Betting on the Unknown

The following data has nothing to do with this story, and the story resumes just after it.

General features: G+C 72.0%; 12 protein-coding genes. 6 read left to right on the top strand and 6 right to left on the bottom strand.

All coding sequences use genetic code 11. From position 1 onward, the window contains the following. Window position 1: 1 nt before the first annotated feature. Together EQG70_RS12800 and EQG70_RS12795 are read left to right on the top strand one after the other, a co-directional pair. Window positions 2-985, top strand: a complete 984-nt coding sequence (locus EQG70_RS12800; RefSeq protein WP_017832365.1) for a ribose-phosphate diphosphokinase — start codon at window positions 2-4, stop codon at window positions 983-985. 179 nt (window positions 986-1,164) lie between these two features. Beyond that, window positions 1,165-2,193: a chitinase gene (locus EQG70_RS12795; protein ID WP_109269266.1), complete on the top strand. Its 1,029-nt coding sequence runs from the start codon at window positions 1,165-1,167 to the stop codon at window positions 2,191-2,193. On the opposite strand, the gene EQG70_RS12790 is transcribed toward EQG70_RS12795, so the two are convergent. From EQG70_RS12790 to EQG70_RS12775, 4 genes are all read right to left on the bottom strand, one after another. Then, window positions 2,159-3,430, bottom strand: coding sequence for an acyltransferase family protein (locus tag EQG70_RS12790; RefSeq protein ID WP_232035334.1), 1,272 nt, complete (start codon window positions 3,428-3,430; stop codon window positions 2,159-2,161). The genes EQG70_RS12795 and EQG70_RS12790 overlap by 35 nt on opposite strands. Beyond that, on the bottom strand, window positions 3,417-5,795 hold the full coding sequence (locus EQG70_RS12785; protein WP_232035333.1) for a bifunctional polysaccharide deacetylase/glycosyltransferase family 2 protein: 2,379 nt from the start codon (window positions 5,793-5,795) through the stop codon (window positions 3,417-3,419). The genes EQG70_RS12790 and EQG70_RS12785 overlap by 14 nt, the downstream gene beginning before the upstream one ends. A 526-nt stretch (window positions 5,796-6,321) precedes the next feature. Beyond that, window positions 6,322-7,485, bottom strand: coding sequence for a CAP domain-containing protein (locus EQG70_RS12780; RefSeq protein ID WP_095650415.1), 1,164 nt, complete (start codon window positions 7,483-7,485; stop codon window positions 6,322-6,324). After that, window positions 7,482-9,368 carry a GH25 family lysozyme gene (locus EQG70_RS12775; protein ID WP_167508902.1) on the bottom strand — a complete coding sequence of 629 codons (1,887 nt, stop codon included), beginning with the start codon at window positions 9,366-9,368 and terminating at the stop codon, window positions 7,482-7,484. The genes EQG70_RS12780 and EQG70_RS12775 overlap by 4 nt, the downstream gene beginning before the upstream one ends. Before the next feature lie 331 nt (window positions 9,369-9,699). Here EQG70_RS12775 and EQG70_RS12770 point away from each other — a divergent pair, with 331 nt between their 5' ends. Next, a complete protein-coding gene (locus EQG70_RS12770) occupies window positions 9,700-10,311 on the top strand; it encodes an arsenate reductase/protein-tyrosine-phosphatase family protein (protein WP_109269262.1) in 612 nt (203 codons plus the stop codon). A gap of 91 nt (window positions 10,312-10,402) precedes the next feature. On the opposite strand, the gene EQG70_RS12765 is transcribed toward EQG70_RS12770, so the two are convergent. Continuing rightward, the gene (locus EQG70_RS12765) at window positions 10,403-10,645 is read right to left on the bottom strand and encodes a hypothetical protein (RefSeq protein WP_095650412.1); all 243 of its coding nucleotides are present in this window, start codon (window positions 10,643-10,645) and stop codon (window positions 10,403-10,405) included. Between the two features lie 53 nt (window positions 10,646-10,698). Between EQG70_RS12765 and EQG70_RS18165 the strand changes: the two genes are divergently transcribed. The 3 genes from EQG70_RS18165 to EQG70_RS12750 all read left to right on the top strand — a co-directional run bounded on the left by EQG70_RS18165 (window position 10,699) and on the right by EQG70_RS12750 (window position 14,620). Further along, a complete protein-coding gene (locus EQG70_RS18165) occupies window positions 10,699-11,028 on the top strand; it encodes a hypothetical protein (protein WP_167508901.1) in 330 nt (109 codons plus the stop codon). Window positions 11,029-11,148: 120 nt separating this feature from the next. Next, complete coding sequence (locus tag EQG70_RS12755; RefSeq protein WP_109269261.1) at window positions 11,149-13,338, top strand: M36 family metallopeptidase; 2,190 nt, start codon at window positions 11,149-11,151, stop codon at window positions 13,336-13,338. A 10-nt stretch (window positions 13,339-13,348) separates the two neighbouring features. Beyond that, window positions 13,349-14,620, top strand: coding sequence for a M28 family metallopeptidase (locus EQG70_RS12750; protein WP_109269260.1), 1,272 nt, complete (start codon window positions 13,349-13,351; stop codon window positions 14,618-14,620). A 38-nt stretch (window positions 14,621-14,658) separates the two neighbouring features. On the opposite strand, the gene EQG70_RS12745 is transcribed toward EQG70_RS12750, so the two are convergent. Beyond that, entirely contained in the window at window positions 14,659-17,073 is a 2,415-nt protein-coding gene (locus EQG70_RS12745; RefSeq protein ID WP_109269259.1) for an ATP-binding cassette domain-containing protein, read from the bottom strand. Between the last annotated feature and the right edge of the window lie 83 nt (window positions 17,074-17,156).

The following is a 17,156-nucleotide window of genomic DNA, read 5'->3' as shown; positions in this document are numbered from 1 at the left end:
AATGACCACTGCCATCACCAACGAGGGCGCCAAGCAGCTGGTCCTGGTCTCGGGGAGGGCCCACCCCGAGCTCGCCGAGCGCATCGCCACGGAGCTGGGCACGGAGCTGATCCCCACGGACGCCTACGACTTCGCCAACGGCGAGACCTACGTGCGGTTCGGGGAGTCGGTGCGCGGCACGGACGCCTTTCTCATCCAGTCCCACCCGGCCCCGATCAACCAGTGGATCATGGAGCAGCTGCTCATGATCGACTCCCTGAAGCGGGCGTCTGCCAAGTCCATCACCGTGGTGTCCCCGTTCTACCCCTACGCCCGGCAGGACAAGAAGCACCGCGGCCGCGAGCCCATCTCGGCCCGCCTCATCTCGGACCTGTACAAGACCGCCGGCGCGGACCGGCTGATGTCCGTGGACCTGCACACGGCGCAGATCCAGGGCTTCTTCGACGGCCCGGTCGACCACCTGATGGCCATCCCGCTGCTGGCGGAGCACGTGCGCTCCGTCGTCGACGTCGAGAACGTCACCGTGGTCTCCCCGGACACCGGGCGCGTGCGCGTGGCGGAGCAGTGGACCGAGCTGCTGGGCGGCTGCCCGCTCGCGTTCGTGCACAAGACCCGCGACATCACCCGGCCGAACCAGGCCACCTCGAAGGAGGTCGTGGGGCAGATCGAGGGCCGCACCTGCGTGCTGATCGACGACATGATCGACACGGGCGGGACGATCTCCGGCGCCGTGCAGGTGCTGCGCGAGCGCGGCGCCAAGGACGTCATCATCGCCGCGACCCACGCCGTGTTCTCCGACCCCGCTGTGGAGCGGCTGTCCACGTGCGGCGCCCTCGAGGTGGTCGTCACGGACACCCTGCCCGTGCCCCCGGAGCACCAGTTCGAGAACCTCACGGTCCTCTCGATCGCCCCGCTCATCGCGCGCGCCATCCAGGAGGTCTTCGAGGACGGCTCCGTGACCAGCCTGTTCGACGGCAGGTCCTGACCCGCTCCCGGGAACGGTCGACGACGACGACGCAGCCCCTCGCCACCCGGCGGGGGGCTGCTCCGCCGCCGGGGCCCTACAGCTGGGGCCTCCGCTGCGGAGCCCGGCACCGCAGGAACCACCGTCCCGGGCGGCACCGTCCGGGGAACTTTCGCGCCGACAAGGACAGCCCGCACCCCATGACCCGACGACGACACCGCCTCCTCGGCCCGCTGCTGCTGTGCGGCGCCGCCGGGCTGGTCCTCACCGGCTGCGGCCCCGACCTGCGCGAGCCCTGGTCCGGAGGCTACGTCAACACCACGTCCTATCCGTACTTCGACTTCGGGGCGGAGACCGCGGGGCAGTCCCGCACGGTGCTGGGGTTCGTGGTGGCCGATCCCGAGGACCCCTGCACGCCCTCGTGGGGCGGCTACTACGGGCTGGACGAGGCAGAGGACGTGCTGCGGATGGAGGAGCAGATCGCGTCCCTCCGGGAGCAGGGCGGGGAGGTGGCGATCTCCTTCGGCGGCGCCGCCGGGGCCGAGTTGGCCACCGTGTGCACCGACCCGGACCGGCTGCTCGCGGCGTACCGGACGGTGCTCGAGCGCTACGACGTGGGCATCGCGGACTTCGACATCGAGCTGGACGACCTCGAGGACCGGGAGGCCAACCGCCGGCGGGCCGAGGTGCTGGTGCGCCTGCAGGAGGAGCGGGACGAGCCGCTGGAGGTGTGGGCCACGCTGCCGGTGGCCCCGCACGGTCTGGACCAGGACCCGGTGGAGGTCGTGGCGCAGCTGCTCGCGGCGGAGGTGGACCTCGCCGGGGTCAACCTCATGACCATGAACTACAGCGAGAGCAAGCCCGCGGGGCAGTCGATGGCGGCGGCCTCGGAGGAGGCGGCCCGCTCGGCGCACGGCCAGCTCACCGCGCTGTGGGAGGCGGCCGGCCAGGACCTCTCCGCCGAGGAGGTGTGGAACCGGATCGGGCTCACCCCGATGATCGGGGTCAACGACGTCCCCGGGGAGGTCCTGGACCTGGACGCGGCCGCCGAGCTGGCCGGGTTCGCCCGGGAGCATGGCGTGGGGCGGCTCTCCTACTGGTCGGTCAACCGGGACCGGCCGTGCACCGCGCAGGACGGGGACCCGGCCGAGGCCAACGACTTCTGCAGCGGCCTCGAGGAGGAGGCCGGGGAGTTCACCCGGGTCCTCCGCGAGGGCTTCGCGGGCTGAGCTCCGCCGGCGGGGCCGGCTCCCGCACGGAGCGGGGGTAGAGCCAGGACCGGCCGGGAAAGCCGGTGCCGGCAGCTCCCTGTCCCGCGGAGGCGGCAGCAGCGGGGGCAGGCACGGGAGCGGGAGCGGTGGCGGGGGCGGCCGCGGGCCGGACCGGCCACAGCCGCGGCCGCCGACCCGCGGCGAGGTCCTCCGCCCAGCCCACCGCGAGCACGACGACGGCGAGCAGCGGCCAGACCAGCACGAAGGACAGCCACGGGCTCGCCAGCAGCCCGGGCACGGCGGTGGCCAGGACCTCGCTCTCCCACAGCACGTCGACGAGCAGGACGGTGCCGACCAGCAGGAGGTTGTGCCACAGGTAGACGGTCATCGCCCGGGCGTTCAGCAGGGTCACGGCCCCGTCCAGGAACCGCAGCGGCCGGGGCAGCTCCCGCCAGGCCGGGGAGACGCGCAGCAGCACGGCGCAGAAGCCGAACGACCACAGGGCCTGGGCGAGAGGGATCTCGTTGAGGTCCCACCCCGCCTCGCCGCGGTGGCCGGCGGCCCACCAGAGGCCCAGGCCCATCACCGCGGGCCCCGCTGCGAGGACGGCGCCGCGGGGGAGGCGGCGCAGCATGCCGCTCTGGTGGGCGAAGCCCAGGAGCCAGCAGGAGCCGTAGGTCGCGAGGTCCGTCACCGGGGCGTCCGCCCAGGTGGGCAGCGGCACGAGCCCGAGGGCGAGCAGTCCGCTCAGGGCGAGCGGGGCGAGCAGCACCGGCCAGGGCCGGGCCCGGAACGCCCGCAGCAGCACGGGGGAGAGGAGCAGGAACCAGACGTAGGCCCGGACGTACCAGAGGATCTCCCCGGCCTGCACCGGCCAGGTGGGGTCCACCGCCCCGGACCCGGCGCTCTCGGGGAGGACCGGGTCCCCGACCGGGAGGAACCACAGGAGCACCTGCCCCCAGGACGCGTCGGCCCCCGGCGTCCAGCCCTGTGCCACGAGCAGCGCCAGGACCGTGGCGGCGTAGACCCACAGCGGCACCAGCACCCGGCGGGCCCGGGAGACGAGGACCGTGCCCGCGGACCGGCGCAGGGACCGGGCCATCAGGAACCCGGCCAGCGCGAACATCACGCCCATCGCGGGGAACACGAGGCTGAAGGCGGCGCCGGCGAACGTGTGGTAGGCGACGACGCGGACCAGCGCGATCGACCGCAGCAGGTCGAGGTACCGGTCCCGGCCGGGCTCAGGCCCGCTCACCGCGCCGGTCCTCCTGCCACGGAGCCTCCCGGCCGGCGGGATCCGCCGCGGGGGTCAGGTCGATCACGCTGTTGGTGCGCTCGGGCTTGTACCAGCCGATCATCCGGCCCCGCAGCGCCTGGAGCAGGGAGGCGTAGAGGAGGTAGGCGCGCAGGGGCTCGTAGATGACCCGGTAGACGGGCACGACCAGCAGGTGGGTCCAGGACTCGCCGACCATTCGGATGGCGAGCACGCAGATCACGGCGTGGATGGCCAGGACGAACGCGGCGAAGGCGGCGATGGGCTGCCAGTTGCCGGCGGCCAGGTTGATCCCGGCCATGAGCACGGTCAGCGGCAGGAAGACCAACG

We are all ultimately risk managers, using our models, experience and best guesses in discerning the path for asset classes. Given the large moves since the elections, one would presume a strong commitment to the trends driving these various asset classes. Instead what strikes us is how little confidence most people have with how various large themes will evolve this year. We include ourselves in this camp, with the priorities of the incoming administration, the evolving role of the central banks, and the evolution of Brexit as some of the more perplexing topics to ponder. While the reflation trade has merits, we have been impressed by the extent of the moves across many asset classes given the lack of details as well as the lack of historical precedence with which to base any strong conviction. One can certainly argue that keeping details dear is in and of itself a political strategy, and we would not adamantly argue against either the strategy or its effectiveness. For instance, the process around Brexit remains on our list of wildcards as there remains few details on the exit process more than six months after the vote. This lack of granularity has nonetheless not deterred the FTSE from trading over 20% higher since the vote, which saw a very short lived decline turn to almost constant gains since mid-June. There is a life to this strategy however, as investors eventually become inpatient with the lack of progress or information. This was again on display with Brexit this week, as the GBP traded down four figures during the past week purportedly on the lack of any plans in the face of tough rhetoric from the EU.